It happened to John Podesta; it happened to Paul Manafort’s daughter; it’s a type of computer hack called “spearphishing,” a much more sophisticated attack than the clumsy mass-mail attempts to gain your online credentials. Social engineers target you alone by masquerading as someone you know, using your natural proclivity to trust against you. At GQ, Sarah Jeong willingly got spearphished in a bid to understand and share the latest shady tactics of computer baddies.
I got a taste of what might have tricked Andrea Manafort when an e-mail from my friend, Parker, inviting me to look at a Google Doc, landed in my inbox.
It had taken several hours to get to that point, hours during which I had sat back, watching Quintin construct an attack against me. He went through my social-media accounts, rifled through my work information, skimmed through my latest articles. The idea was to slip into my shoes and construct an e-mail that I would click on without thinking. The tried-and-true method is to pretend to be someone the person already knows, using social media to scout out connections to impersonate.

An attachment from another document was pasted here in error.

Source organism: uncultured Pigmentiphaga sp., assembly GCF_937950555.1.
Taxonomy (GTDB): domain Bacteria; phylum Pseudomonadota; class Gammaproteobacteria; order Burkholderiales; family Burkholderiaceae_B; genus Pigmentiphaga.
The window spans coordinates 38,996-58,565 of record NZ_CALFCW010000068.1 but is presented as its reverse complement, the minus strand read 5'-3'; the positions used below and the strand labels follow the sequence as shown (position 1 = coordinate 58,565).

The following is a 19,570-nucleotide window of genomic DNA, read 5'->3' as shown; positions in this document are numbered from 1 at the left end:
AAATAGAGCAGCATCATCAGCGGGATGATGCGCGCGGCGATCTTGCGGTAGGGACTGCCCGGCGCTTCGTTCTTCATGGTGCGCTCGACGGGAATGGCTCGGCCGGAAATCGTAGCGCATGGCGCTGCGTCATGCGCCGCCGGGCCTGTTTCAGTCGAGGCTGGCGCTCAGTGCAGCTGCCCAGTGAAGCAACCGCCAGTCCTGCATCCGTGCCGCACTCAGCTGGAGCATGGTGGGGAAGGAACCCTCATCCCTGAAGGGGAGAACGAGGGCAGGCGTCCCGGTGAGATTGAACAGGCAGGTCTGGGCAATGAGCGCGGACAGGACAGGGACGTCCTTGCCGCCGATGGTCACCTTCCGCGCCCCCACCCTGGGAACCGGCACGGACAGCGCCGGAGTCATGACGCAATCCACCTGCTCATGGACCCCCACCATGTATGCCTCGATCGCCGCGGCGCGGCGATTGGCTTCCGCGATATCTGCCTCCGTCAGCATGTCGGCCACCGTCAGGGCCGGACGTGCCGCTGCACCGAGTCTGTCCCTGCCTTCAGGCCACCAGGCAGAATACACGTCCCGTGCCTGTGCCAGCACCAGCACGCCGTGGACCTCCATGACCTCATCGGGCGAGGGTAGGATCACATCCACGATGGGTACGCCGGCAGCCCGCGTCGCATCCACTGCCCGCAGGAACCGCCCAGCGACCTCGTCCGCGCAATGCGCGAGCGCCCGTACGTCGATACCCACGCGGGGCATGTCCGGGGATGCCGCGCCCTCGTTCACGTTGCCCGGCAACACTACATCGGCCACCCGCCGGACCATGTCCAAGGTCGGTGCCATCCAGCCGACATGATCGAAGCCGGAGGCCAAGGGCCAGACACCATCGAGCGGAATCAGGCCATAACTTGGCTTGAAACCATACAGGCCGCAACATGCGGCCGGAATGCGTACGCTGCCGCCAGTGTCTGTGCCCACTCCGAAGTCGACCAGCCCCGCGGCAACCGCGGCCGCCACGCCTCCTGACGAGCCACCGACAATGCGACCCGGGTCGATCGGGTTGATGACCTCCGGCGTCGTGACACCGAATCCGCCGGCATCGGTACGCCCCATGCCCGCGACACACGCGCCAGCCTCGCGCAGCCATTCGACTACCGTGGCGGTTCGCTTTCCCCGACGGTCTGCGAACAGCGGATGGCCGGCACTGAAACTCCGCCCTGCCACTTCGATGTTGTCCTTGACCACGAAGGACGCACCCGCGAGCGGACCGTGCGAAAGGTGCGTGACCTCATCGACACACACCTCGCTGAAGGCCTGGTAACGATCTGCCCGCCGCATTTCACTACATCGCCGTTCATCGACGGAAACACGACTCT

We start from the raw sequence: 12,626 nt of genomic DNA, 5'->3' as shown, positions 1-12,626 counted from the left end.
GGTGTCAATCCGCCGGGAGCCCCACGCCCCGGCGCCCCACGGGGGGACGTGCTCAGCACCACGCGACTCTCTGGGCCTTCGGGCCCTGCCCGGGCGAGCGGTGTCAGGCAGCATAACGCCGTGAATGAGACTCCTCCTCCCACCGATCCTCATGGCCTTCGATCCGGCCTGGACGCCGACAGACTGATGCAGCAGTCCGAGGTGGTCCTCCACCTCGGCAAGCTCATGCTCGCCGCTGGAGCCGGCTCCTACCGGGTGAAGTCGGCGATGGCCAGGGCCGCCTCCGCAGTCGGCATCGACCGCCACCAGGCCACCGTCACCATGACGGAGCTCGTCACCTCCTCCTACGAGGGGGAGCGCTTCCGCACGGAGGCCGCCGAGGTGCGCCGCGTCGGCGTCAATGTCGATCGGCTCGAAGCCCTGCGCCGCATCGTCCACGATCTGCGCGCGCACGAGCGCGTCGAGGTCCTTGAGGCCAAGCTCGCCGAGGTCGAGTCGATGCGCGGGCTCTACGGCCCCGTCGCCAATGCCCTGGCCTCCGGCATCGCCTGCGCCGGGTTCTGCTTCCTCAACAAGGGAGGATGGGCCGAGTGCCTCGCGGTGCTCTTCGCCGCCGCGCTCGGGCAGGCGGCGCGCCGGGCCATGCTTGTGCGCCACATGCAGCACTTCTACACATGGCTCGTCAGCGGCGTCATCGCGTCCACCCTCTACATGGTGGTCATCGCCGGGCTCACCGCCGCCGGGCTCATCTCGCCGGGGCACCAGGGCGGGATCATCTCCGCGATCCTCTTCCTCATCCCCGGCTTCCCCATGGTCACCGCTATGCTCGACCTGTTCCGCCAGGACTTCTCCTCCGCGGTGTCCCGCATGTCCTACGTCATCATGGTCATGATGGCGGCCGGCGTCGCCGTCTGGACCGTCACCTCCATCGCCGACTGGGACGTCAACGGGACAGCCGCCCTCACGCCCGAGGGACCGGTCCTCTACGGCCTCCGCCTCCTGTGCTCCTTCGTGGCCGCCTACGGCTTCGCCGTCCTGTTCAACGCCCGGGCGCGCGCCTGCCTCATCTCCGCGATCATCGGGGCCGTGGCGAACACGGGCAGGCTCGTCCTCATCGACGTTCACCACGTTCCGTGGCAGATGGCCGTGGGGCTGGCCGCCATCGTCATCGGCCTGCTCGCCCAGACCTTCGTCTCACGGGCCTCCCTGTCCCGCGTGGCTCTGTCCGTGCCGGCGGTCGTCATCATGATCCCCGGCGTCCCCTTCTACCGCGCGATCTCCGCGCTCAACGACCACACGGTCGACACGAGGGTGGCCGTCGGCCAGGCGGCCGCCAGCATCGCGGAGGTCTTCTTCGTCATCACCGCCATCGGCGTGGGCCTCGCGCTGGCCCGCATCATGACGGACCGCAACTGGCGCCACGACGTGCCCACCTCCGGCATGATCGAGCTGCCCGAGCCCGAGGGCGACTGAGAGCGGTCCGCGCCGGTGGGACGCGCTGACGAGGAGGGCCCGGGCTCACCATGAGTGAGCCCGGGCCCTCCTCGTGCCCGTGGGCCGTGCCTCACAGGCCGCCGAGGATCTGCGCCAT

Good social engineers persuade people to give something away without a second thought, because the request is so innocuous—like a friend asking me to look at his or her Google Doc. Spearphishing is just another form of social engineering.
But protecting yourself against social engineering is an ongoing chore, like living through an endless April Fool’s Day. Your paranoia must be constantly pitted against a hacker’s persistence. For now I’m turning on my two-factor and my password manager, and squinting at web addresses—living as though the Internet is out to get me. Every day I stake my digital life on the hope that any would-be hackers will run out of time, money, and attention before I run out of luck. And whether you know it or not, you do, too.